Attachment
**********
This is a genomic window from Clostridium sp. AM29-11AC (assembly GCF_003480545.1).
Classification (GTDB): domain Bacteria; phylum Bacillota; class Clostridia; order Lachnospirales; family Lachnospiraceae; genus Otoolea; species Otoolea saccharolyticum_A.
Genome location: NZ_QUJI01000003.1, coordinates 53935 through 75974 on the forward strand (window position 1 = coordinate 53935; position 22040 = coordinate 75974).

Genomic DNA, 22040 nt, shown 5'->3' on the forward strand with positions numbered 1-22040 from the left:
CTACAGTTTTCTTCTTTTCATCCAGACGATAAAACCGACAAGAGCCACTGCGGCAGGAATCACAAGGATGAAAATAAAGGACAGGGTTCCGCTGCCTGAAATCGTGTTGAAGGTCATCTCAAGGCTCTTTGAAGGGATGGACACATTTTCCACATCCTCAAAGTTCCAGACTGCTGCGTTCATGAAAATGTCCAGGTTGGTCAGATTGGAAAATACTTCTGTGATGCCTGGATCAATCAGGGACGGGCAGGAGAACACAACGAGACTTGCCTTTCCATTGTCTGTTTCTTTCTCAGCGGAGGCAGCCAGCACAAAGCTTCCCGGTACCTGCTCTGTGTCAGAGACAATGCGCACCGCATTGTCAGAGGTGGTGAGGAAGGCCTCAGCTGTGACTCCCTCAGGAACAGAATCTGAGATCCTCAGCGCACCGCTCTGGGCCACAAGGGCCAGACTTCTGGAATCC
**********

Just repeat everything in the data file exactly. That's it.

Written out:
This is a genomic window from Clostridium sp. AM29-11AC (assembly GCF_003480545.1).
Classification (GTDB): domain Bacteria; phylum Bacillota; class Clostridia; order Lachnospirales; family Lachnospiraceae; genus Otoolea; species Otoolea saccharolyticum_A.
Genome location: NZ_QUJI01000003.1, coordinates 53935 through 75974 on the forward strand (window position 1 = coordinate 53935; position 22040 = coordinate 75974).

Genomic DNA, 22040 nt, shown 5'->3' on the forward strand with positions numbered 1-22040 from the left:
CTACAGTTTTCTTCTTTTCATCCAGACGATAAAACCGACAAGAGCCACTGCGGCAGGAATCACAAGGATGAAAATAAAGGACAGGGTTCCGCTGCCTGAAATCGTGTTGAAGGTCATCTCAAGGCTCTTTGAAGGGATGGACACATTTTCCACATCCTCAAAGTTCCAGACTGCTGCGTTCATGAAAATGTCCAGGTTGGTCAGATTGGAAAATACTTCTGTGATGCCTGGATCAATCAGGGACGGGCAGGAGAACACAACGAGACTTGCCTTTCCATTGTCTGTTTCTTTCTCAGCGGAGGCAGCCAGCACAAAGCTTCCCGGTACCTGCTCTGTGTCAGAGACAATGCGCACCGCATTGTCAGAGGTGGTGAGGAAGGCCTCAGCTGTGACTCCCTCAGGAACAGAATCTGAGATCCTCAGCGCACCGCTCTGGGCCACAAGGGCCAGACTTCTGGAATCC